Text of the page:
By Karen Brettell
NEW YORK (Reuters) – The U.S. dollar gained on Thursday after a Federal Reserve official said that an interest rate increase this year is appropriate, and before Friday’s retail sales data for July.
San Francisco Fed President John Williams told the Washington Post that the U.S. central bank should raise rates this year because of improving labor market conditions and the likelihood that inflation is heading higher.
The U.S. dollar rose 0.24 percent against a basket of six major currencies <.DXY> to 95.878. The greenback gained 0.65 percent against the yen <JPY=> to 101.92 and 0.29 percent against the euro <EUR=> to $1.1142.
The dollar had rallied last Friday after data showed that employers added more jobs than expected in July, but gave up those gains this week as investors see a rate hike in September as a long shot.
“Even though the jobs numbers were good, we have three quarters of very poor GDP…(and) it’s very, very unlikely that the Fed raises rates before the (November) election,” said Joseph Trevisani, chief market strategist at WorldWideMarkets in Woodcliff Lake, New Jersey.
“The combination of the two takes it well off the table until perhaps December, and that’s too long of a forward look to hold on to the kind of gains the dollar had from the last payrolls,” Trevisani added.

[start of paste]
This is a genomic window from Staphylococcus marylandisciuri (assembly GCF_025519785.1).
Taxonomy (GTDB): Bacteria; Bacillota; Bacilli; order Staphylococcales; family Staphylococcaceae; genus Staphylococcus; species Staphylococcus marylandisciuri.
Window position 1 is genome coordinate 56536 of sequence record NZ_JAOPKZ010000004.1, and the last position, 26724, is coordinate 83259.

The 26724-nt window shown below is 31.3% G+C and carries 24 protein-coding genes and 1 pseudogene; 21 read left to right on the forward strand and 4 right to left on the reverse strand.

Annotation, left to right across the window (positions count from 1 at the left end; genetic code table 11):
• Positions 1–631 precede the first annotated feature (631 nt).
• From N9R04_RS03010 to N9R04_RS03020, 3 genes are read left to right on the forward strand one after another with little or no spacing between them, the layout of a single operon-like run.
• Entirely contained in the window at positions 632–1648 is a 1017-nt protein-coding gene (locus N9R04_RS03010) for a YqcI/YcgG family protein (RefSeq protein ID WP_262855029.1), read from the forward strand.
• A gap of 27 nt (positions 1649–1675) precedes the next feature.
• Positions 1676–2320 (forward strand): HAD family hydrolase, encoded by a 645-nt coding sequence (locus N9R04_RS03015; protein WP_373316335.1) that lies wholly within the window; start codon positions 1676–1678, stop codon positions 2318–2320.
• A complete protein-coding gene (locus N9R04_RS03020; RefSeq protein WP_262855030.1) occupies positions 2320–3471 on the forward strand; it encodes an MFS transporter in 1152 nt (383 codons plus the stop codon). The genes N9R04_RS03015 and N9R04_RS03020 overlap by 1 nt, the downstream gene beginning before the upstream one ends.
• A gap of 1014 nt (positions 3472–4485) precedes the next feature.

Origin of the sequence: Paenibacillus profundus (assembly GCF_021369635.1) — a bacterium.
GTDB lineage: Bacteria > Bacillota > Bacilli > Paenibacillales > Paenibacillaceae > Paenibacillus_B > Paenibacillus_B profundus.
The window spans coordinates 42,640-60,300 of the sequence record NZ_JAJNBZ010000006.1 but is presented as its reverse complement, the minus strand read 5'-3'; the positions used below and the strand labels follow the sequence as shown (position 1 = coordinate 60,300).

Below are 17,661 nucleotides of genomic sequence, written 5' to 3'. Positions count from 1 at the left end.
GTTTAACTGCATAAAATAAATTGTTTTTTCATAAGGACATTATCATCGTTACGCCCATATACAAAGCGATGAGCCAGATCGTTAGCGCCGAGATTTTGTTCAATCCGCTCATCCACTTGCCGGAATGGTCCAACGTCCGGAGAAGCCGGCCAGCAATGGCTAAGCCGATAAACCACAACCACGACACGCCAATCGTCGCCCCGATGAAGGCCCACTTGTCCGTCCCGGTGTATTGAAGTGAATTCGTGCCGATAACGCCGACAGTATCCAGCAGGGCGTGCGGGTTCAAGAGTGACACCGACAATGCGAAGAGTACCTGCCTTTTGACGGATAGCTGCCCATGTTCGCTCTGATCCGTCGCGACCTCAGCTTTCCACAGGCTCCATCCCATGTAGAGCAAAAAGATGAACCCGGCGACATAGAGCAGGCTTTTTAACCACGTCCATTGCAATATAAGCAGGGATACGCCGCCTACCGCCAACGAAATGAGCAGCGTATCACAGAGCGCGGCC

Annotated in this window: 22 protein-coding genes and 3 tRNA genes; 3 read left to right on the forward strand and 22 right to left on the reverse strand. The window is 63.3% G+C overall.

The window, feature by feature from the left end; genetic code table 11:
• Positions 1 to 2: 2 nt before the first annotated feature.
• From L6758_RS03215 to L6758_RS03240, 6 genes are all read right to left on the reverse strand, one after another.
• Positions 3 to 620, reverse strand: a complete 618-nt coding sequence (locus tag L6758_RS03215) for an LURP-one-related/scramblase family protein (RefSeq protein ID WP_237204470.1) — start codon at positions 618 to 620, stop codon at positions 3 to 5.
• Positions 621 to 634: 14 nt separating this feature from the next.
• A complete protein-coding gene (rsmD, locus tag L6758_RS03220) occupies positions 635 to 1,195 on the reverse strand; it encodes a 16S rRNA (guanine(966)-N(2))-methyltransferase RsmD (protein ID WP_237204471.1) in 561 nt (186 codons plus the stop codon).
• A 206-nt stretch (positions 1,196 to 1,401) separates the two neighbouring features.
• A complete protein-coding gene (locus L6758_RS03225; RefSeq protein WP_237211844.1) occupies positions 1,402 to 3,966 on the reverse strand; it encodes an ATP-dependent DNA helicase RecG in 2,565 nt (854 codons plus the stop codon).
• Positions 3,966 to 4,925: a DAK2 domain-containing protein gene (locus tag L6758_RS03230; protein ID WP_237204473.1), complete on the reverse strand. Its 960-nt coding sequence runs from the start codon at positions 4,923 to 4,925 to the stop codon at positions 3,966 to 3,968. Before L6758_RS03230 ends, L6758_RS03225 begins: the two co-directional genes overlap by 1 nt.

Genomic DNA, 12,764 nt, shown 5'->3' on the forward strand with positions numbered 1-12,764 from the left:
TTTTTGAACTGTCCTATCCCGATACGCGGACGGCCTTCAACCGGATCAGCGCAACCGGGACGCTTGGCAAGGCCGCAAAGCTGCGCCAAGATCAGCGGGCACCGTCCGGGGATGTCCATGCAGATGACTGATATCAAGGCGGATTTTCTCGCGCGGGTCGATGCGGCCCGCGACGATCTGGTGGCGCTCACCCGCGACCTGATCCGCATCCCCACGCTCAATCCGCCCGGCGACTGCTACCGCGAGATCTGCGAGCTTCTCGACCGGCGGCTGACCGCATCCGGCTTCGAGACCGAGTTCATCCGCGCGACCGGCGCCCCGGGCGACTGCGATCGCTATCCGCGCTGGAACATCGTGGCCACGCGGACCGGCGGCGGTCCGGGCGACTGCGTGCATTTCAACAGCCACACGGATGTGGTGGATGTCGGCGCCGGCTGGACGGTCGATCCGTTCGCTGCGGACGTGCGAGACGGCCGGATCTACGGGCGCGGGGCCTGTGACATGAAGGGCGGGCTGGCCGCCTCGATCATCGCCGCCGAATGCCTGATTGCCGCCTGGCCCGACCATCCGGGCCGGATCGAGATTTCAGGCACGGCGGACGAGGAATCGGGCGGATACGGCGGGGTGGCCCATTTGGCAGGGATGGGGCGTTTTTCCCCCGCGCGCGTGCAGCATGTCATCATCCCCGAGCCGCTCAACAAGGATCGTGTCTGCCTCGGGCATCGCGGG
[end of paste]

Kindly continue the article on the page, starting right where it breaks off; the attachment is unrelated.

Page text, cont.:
Thin trading volumes this week as many investor and traders take summer vacations is seen as exaggerating price moves, with little new data available to influence direction.
Retail sales data on Friday is expected to show a 0.4 percent monthly increase in July, according to the median estimate of 64 economists polled by Reuters.
Investors are next focused on Fed Chair Janet Yellen’s speech at the Federal Reserve’s Jackson Hole symposium on Aug. 26.
The New Zealand dollar surged to its highest in more than a year on Thursday after its central bank cut rates by 25 basis points to 2.0 percent, a smaller cut than some investors had expected.
The Reserve Bank of New Zealand said a strong kiwi was driving it to cut rates and that it saw potential for one more reduction by year-end and another by mid-2017.
Traders said that was too slow relative to some expectations of a 50-basis-point cut, going into Thursday’s meeting.
The New Zealand dollar rose to $0.7351, its highest since May 2015, before settling back to $0.7204 <NZD=>, up 0.14 percent on the day.
(Additional reporting by Anirban Nag in London; Editing by Jeffrey Benkoe and Chizu Nomiyama)